Use an ice cream scoop or two spoons to carefully scoop small amounts (less than 30 ml or 2 tbsp) of batter into preheated oil. Fry in small batches for a few minutes each side, until fritters are golden brown. Use a slotted metal spoon to transfer cooked fritters to paper towel-lined plate. Serve hot.
Add-ins: Mix and match any of the following, in whatever proportions you prefer, about 250 ml (1 cup) total: chopped onions, red or green pepper, cilantro, parsley or green onions. While vegetables are traditional, you can include crispy, crumbled bacon if you like. Feel free to add seasonings to this base recipe: depending on your choice of add-ins, various dried herbs and spices will work well.
Tester’s notes: As Porter says: “Frying makes everything better, doesn’t it?” The key to fritters that are crisped and not greasy is to make sure the oil stays at a constant hot temperature. Using a thermometer is best.
— From Sweet Corn Spectacular
Basic Corn Buttermilk Scones
500 ml (2 cups) all-purpose flour
125 ml (1/2 cup) cornmeal
10 ml (2 tsp) baking powder
5 ml (1 tsp) salt
90 ml (6 tbsp or 3/4 stick) butter, chilled and cut into small cubes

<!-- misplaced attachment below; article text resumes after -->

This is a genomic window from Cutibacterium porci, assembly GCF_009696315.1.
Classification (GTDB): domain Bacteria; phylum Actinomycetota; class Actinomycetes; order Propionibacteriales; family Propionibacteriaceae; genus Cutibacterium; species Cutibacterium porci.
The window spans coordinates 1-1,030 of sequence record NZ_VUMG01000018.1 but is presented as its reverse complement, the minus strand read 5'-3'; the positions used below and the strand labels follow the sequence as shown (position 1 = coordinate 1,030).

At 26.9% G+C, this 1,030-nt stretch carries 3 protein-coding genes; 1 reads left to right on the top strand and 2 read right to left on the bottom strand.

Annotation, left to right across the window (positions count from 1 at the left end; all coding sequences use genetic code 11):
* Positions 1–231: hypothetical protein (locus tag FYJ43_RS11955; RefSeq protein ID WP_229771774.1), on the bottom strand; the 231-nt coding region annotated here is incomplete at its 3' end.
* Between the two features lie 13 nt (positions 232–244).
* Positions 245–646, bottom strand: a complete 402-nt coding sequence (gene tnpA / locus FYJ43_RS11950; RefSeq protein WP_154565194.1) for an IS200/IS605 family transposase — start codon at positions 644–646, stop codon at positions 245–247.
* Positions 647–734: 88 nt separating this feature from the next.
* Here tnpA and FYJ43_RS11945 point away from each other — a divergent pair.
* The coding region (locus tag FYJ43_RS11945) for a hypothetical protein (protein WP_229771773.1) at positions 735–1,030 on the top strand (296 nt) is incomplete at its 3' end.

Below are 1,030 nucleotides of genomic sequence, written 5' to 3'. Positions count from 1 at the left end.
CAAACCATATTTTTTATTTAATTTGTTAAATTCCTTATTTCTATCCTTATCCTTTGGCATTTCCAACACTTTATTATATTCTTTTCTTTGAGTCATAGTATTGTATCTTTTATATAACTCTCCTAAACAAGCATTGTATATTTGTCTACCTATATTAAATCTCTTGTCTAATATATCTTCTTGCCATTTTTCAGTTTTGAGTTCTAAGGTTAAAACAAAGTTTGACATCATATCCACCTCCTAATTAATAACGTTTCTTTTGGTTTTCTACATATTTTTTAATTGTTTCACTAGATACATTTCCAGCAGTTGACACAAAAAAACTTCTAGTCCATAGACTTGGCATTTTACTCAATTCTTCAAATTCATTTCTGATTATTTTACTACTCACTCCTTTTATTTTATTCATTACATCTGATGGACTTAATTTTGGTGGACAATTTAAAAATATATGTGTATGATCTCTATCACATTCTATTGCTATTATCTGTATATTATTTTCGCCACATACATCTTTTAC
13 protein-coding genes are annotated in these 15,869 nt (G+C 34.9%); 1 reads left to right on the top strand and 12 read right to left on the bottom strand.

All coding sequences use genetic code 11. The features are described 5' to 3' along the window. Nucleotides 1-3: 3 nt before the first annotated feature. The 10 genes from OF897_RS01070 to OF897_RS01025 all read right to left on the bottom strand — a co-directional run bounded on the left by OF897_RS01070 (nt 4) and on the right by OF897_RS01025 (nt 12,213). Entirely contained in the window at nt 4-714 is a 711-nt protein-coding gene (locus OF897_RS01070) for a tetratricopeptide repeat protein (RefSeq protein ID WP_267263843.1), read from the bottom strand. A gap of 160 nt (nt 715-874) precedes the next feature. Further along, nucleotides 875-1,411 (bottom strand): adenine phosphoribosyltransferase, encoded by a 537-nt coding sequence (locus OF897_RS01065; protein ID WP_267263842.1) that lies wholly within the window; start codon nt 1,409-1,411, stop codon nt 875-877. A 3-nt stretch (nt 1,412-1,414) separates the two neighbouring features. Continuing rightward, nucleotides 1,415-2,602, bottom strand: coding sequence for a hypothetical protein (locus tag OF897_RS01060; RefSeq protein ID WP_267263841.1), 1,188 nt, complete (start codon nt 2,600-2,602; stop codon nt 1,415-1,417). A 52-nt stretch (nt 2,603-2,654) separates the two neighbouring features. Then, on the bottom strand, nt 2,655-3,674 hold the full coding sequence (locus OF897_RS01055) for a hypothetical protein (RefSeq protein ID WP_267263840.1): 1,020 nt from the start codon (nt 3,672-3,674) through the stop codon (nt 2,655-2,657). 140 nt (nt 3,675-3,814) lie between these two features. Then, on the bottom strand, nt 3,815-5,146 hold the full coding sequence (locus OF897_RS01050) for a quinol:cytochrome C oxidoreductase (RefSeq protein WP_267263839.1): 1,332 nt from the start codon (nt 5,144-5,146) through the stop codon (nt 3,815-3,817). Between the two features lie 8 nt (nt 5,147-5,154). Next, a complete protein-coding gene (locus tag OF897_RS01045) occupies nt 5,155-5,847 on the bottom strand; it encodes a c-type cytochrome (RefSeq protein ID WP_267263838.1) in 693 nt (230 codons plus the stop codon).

1 ear fresh sweet corn, husk removed
250 ml (1 cup) non-fat (1.5%) buttermilk
Preheat oven to 200 C (400 F). Line baking sheet with parchment paper. In a large bowl, stir together flour, cornmeal, baking powder and salt. Cut butter into dry ingredients using two forks or a pastry blender until butter is evenly distributed and mixture resembles gravel.
Using a sharp knife, carefully cut kernels off ear of corn. Add kernels and buttermilk to dry ingredients and stir until just combined — mixture will be a little sticky.
Turn out dough onto a floured surface, sprinkling some flour on top. Gently knead dough for a few seconds, then gather dough up into a ball. Press down to an even 2.5 cm (1 inch thickness and, using a sharp knife, cut the dough into 9 cm (3 1/2 inch) squares and then cut each square in half to form triangles. Transfer scones to prepared baking sheet and bake for about 25 minutes or until golden brown.
- Add 250 ml (1 cup) shredded Cheddar cheese and 1-2 chopped jalapenos with the corn kernels.
- Add 150 ml (2/3 cup) fresh blueberries with the corn kernels.
- Add 150 ml (2/3 cup) sweetened dried cranberries with the corn kernels.
- Add zest of 1 orange with the corn kernels (also works well with dried cranberries).
Tester’s notes: Rich and tender, with a texture that calls up Southern buttermilk biscuits, these scones could go savoury or sweet. Porter suggests serving them with peach jam.
— From Sweet Corn Spectacular
Studying at the University of Winnipeg and later Toronto’s York University, Alison Gillmor planned to become an art historian. She ended up catching the journalism bug when she started as visual arts reviewer at the Winnipeg Free Press in 1992.
Updated on Wednesday, August 21, 2013 6:42 AM CDT: Changes headline, formats text, replaces photo